Mr James Ong has close to two decades of experience working in various fields including banking and mergers and acquisition. He has been volunteering on the SPD Board of Management, Audit Committee as well as the Resource Mobilisation and Partnerships Committee. In this final instalment of the Supporters’ Series, we speak to James to learn more about his giving journey thus far.
Thank you for agreeing to this interview, James! For a start, how did you first get involved in charitable work?
When I was young, I often heard my friends telling me how they had been helping charities and I had always wanted to do the same. The opportunity came when a few years ago, a good friend of mine, Mrs Diana Ee-Tan, invited me to SPD’s Charity Dinner. I gladly accepted the invitation. I had turned up expecting that it would be a traditional sit-down Chinese styled dinner event, but I was wrong. SPD’s Charity Dinner was filled with talented singers and stories about how people’s lives had been changed through the good work of SPD. I was thoroughly impressed and knew at that moment that I had to get involved.
A few months later, Diana called me up and asked if I would like to be a part of the Committee to organise the following year’s Charity Dinner. I happily agreed and since then have been contributing in my own small ways to SPD.
Could you share some memories of your earliest giving activities? What’s your most memorable experience?
I had the privilege of being part of a fundraising effort for a scholarship fund that helped students from the National University of Singapore who needed financial support. The scholarship covered the tuition fees for their entire undergraduate studies. As a result of my involvement, I had the chance to meet with a few awardees. Being able to understand firsthand how the funding helped them to focus their energy on doing well in school left a deep impact on me. It showed me if I spent some time helping the community, the effects of that could be felt in someone’s life.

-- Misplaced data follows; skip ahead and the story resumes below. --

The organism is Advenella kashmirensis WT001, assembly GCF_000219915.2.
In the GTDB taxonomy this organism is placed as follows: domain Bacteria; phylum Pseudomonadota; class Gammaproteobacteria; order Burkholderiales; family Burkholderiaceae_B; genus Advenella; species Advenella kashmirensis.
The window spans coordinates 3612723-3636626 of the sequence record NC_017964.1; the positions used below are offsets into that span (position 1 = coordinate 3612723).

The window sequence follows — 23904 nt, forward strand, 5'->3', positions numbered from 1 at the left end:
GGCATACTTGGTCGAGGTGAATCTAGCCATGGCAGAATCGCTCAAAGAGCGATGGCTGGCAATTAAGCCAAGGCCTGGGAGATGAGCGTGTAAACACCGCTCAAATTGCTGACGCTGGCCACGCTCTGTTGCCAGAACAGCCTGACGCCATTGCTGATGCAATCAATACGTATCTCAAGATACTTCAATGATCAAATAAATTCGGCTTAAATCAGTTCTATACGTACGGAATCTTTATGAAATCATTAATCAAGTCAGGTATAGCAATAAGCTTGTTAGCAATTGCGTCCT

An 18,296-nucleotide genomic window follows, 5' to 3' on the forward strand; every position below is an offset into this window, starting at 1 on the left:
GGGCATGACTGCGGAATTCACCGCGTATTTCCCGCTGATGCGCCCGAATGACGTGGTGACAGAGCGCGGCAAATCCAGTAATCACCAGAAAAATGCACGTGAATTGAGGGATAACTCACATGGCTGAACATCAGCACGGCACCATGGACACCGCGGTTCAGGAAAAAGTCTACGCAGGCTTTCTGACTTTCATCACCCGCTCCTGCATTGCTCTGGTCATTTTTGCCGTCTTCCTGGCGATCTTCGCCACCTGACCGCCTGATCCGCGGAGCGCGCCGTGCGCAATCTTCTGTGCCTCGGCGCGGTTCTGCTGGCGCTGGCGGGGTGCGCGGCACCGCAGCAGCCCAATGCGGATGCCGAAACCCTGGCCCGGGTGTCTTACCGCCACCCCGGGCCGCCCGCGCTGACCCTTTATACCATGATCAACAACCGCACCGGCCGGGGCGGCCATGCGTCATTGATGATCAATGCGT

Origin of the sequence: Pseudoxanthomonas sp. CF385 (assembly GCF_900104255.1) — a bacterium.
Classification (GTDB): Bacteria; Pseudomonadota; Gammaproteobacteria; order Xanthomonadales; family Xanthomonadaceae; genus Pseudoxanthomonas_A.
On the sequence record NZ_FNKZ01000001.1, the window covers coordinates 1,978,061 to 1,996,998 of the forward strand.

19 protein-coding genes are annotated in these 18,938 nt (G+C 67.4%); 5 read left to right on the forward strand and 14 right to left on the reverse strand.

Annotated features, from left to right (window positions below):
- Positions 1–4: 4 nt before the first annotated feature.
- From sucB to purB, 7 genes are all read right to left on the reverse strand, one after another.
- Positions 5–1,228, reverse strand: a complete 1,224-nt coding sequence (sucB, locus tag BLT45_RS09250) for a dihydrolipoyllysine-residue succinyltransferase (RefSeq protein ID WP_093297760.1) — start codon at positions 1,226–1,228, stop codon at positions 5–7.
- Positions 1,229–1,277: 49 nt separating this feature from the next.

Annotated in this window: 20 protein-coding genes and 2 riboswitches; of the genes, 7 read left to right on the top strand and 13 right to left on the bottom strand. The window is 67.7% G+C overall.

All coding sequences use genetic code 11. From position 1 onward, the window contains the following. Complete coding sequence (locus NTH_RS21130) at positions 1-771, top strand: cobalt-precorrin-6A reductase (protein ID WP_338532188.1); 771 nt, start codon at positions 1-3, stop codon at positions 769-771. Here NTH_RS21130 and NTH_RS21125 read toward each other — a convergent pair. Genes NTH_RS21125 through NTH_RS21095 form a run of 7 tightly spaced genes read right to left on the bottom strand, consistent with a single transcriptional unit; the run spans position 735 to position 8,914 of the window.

Some time back, I also had the honour of speaking to applicants who had applied for the Asia Pacific Breweries Foundation Scholarship for Persons with Disabilities. Though the applicants came from different backgrounds, what struck me was one similarity – their desire to not just strive to survive, but to flourish. When I spoke to them, I could tell that they had the passion for the things that they did and would not let their disabilities drag them down. I distinctly remember an applicant who had congenital muscular dystrophy but despite her physical challenges, she continued to volunteer to help others.
It was an inspiring day for me, and I will forever be reminded of the power of determination and resilience.
What motivates you to keep doing what you do in the charity scene?
Hearing how lives have been made better makes me smile. That is more than sufficient payback for me and keeps me motivated to continue to serve for as long as I can contribute back meaningfully to SPD. It is also very helpful that I have a very supportive wife who sees the value in serving the community. I also think it is very meaningful for my children to understand some of the challenges that other members of our community face.
Has your giving experience helped you in any way, or changed your perspectives?
Though my service to SPD has only been a few years, I think it has taught me more than I expected. I have learnt to be more patient and understanding. Working closely with the staff at SPD, I can see that their dedication to serving the community comes from their heart. I can tell that they are working out of passion and not treating it as a job or work.
I also am inspired by the clients of SPD and how they are extremely determined in the face of adversity and challenges. Their never-say-give-up attitude is one I admire and something that I can learn much from.
What does giving mean to you?
Many people think of giving in terms of money and this is often measured against one’s ability to give a certain amount. However, the act of giving means so much more.
It means time, compassion, attention, presence, wisdom, and a whole slew of other things. What this means is that it is available to each person regardless of social stature or financial status.
I believe that the act of giving, in any context, can inspire us all to live a life of generosity and abundance.
Any advice for people who are looking to contribute to the charity scene?
Don’t wait. You can start small or big. You just need to start.